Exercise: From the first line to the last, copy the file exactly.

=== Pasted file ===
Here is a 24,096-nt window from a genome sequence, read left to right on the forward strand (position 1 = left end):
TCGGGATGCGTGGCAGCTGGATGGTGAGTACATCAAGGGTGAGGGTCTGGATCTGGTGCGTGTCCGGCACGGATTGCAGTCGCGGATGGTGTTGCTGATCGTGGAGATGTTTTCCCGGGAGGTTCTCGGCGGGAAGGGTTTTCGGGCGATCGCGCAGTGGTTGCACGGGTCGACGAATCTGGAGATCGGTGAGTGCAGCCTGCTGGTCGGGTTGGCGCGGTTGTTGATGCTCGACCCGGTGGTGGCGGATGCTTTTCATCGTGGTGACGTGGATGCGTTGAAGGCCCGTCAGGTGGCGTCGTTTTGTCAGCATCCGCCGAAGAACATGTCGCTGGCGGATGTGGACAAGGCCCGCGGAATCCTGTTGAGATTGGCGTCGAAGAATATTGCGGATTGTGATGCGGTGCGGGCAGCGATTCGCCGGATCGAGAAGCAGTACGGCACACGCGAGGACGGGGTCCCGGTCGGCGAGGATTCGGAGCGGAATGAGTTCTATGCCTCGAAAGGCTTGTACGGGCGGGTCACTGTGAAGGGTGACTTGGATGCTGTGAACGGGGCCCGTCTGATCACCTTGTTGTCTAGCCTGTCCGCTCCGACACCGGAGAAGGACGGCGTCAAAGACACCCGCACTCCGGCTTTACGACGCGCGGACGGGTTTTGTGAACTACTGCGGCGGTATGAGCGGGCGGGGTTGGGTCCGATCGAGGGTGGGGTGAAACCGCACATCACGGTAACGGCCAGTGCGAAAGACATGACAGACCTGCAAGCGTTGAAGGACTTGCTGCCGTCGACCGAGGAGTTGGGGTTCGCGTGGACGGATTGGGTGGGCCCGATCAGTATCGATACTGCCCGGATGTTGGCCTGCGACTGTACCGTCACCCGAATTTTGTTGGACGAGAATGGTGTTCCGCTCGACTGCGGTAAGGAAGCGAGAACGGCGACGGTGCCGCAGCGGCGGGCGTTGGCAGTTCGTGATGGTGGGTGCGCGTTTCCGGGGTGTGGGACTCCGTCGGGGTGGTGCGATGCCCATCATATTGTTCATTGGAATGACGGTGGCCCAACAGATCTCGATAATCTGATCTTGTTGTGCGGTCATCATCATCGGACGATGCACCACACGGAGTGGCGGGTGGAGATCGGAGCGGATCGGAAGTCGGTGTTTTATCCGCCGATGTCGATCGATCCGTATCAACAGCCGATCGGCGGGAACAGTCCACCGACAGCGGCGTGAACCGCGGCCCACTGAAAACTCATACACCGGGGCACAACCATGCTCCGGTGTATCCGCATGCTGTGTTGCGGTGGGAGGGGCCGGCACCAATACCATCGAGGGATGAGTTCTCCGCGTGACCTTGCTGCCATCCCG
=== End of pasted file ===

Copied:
Here is a 24,096-nt window from a genome sequence, read left to right on the forward strand (position 1 = left end):
TCGGGATGCGTGGCAGCTGGATGGTGAGTACATCAAGGGTGAGGGTCTGGATCTGGTGCGTGTCCGGCACGGATTGCAGTCGCGGATGGTGTTGCTGATCGTGGAGATGTTTTCCCGGGAGGTTCTCGGCGGGAAGGGTTTTCGGGCGATCGCGCAGTGGTTGCACGGGTCGACGAATCTGGAGATCGGTGAGTGCAGCCTGCTGGTCGGGTTGGCGCGGTTGTTGATGCTCGACCCGGTGGTGGCGGATGCTTTTCATCGTGGTGACGTGGATGCGTTGAAGGCCCGTCAGGTGGCGTCGTTTTGTCAGCATCCGCCGAAGAACATGTCGCTGGCGGATGTGGACAAGGCCCGCGGAATCCTGTTGAGATTGGCGTCGAAGAATATTGCGGATTGTGATGCGGTGCGGGCAGCGATTCGCCGGATCGAGAAGCAGTACGGCACACGCGAGGACGGGGTCCCGGTCGGCGAGGATTCGGAGCGGAATGAGTTCTATGCCTCGAAAGGCTTGTACGGGCGGGTCACTGTGAAGGGTGACTTGGATGCTGTGAACGGGGCCCGTCTGATCACCTTGTTGTCTAGCCTGTCCGCTCCGACACCGGAGAAGGACGGCGTCAAAGACACCCGCACTCCGGCTTTACGACGCGCGGACGGGTTTTGTGAACTACTGCGGCGGTATGAGCGGGCGGGGTTGGGTCCGATCGAGGGTGGGGTGAAACCGCACATCACGGTAACGGCCAGTGCGAAAGACATGACAGACCTGCAAGCGTTGAAGGACTTGCTGCCGTCGACCGAGGAGTTGGGGTTCGCGTGGACGGATTGGGTGGGCCCGATCAGTATCGATACTGCCCGGATGTTGGCCTGCGACTGTACCGTCACCCGAATTTTGTTGGACGAGAATGGTGTTCCGCTCGACTGCGGTAAGGAAGCGAGAACGGCGACGGTGCCGCAGCGGCGGGCGTTGGCAGTTCGTGATGGTGGGTGCGCGTTTCCGGGGTGTGGGACTCCGTCGGGGTGGTGCGATGCCCATCATATTGTTCATTGGAATGACGGTGGCCCAACAGATCTCGATAATCTGATCTTGTTGTGCGGTCATCATCATCGGACGATGCACCACACGGAGTGGCGGGTGGAGATCGGAGCGGATCGGAAGTCGGTGTTTTATCCGCCGATGTCGATCGATCCGTATCAACAGCCGATCGGCGGGAACAGTCCACCGACAGCGGCGTGAACCGCGGCCCACTGAAAACTCATACACCGGGGCACAACCATGCTCCGGTGTATCCGCATGCTGTGTTGCGGTGGGAGGGGCCGGCACCAATACCATCGAGGGATGAGTTCTCCGCGTGACCTTGCTGCCATCCCG